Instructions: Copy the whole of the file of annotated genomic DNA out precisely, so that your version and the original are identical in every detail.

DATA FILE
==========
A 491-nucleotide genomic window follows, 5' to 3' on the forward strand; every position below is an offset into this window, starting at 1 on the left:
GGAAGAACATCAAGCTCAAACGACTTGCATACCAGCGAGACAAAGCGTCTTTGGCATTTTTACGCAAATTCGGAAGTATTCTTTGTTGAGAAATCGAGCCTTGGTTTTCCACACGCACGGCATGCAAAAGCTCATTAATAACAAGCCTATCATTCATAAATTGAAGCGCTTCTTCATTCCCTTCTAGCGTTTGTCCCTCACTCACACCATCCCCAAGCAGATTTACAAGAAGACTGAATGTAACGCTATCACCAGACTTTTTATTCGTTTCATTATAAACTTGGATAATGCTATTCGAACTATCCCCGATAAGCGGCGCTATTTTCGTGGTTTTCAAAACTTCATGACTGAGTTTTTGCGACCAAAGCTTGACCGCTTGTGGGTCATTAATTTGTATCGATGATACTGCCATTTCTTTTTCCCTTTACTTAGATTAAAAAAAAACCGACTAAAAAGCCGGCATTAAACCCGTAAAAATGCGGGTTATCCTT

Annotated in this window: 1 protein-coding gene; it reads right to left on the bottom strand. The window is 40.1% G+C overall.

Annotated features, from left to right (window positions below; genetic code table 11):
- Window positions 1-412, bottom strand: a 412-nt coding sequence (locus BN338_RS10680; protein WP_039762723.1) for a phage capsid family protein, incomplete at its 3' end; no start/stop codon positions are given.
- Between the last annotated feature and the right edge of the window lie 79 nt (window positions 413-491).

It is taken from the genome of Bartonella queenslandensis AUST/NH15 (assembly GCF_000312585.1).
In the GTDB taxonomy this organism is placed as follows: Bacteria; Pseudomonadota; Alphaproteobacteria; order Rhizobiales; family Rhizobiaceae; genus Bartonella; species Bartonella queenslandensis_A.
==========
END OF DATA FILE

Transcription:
A 491-nucleotide genomic window follows, 5' to 3' on the forward strand; every position below is an offset into this window, starting at 1 on the left:
GGAAGAACATCAAGCTCAAACGACTTGCATACCAGCGAGACAAAGCGTCTTTGGCATTTTTACGCAAATTCGGAAGTATTCTTTGTTGAGAAATCGAGCCTTGGTTTTCCACACGCACGGCATGCAAAAGCTCATTAATAACAAGCCTATCATTCATAAATTGAAGCGCTTCTTCATTCCCTTCTAGCGTTTGTCCCTCACTCACACCATCCCCAAGCAGATTTACAAGAAGACTGAATGTAACGCTATCACCAGACTTTTTATTCGTTTCATTATAAACTTGGATAATGCTATTCGAACTATCCCCGATAAGCGGCGCTATTTTCGTGGTTTTCAAAACTTCATGACTGAGTTTTTGCGACCAAAGCTTGACCGCTTGTGGGTCATTAATTTGTATCGATGATACTGCCATTTCTTTTTCCCTTTACTTAGATTAAAAAAAAACCGACTAAAAAGCCGGCATTAAACCCGTAAAAATGCGGGTTATCCTT

Annotated in this window: 1 protein-coding gene; it reads right to left on the bottom strand. The window is 40.1% G+C overall.

Annotated features, from left to right (window positions below; genetic code table 11):
- Window positions 1-412, bottom strand: a 412-nt coding sequence (locus BN338_RS10680; protein WP_039762723.1) for a phage capsid family protein, incomplete at its 3' end; no start/stop codon positions are given.
- Between the last annotated feature and the right edge of the window lie 79 nt (window positions 413-491).

It is taken from the genome of Bartonella queenslandensis AUST/NH15 (assembly GCF_000312585.1).
In the GTDB taxonomy this organism is placed as follows: Bacteria; Pseudomonadota; Alphaproteobacteria; order Rhizobiales; family Rhizobiaceae; genus Bartonella; species Bartonella queenslandensis_A.